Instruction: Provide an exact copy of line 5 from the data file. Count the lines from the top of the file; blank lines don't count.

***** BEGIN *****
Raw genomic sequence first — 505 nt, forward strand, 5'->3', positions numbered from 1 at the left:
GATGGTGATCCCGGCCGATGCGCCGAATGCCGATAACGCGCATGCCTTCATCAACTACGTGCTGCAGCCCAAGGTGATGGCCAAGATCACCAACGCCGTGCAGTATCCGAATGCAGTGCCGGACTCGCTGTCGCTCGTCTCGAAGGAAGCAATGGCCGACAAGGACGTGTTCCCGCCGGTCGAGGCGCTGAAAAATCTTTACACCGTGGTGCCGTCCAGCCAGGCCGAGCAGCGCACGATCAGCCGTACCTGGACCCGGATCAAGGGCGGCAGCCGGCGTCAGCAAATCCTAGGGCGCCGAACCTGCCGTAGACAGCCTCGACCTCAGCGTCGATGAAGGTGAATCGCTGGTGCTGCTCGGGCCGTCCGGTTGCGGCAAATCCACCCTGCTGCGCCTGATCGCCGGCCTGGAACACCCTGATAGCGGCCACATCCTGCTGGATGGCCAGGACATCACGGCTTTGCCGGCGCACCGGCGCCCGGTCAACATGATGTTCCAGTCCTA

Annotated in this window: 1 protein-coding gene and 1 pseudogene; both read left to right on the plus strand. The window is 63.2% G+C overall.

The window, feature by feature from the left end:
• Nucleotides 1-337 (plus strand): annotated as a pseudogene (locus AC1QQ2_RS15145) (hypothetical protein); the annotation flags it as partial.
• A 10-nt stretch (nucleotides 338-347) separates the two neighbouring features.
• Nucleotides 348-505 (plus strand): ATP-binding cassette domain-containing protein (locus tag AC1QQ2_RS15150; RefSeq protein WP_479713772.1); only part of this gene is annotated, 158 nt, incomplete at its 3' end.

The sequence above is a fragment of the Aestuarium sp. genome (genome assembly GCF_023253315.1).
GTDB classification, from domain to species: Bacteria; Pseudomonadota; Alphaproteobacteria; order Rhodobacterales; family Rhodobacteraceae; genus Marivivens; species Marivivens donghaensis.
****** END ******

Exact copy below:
• Nucleotides 1-337 (plus strand): annotated as a pseudogene (locus AC1QQ2_RS15145) (hypothetical protein); the annotation flags it as partial.